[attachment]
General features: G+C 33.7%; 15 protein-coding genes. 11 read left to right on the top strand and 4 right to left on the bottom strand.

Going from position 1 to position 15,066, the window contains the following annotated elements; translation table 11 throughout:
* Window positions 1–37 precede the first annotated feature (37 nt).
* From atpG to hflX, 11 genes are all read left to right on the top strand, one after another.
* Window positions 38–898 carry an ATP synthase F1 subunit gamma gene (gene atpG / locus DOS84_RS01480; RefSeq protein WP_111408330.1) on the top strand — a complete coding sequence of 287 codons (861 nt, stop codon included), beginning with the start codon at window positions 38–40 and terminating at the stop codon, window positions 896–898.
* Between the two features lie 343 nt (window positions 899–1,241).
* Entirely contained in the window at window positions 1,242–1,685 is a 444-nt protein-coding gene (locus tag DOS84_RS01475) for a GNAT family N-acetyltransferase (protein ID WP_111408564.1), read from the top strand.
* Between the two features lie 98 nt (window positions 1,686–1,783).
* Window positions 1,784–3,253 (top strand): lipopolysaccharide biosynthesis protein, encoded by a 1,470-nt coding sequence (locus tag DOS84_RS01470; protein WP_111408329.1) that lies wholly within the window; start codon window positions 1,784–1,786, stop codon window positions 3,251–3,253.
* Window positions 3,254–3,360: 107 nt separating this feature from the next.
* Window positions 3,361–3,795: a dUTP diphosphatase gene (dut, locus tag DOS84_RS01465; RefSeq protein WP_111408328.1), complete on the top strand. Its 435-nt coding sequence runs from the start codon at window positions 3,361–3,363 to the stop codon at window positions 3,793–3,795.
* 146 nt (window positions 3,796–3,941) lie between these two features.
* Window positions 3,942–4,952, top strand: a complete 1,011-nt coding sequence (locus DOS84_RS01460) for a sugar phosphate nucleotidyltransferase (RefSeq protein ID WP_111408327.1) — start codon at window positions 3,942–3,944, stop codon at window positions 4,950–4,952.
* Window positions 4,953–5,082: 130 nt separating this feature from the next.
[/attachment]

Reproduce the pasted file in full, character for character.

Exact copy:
General features: G+C 33.7%; 15 protein-coding genes. 11 read left to right on the top strand and 4 right to left on the bottom strand.

Going from position 1 to position 15,066, the window contains the following annotated elements; translation table 11 throughout:
* Window positions 1–37 precede the first annotated feature (37 nt).
* From atpG to hflX, 11 genes are all read left to right on the top strand, one after another.
* Window positions 38–898 carry an ATP synthase F1 subunit gamma gene (gene atpG / locus DOS84_RS01480; RefSeq protein WP_111408330.1) on the top strand — a complete coding sequence of 287 codons (861 nt, stop codon included), beginning with the start codon at window positions 38–40 and terminating at the stop codon, window positions 896–898.
* Between the two features lie 343 nt (window positions 899–1,241).
* Entirely contained in the window at window positions 1,242–1,685 is a 444-nt protein-coding gene (locus tag DOS84_RS01475) for a GNAT family N-acetyltransferase (protein ID WP_111408564.1), read from the top strand.
* Between the two features lie 98 nt (window positions 1,686–1,783).
* Window positions 1,784–3,253 (top strand): lipopolysaccharide biosynthesis protein, encoded by a 1,470-nt coding sequence (locus tag DOS84_RS01470; protein WP_111408329.1) that lies wholly within the window; start codon window positions 1,784–1,786, stop codon window positions 3,251–3,253.
* Window positions 3,254–3,360: 107 nt separating this feature from the next.
* Window positions 3,361–3,795: a dUTP diphosphatase gene (dut, locus tag DOS84_RS01465; RefSeq protein WP_111408328.1), complete on the top strand. Its 435-nt coding sequence runs from the start codon at window positions 3,361–3,363 to the stop codon at window positions 3,793–3,795.
* 146 nt (window positions 3,796–3,941) lie between these two features.
* Window positions 3,942–4,952, top strand: a complete 1,011-nt coding sequence (locus DOS84_RS01460) for a sugar phosphate nucleotidyltransferase (RefSeq protein ID WP_111408327.1) — start codon at window positions 3,942–3,944, stop codon at window positions 4,950–4,952.
* Window positions 4,953–5,082: 130 nt separating this feature from the next.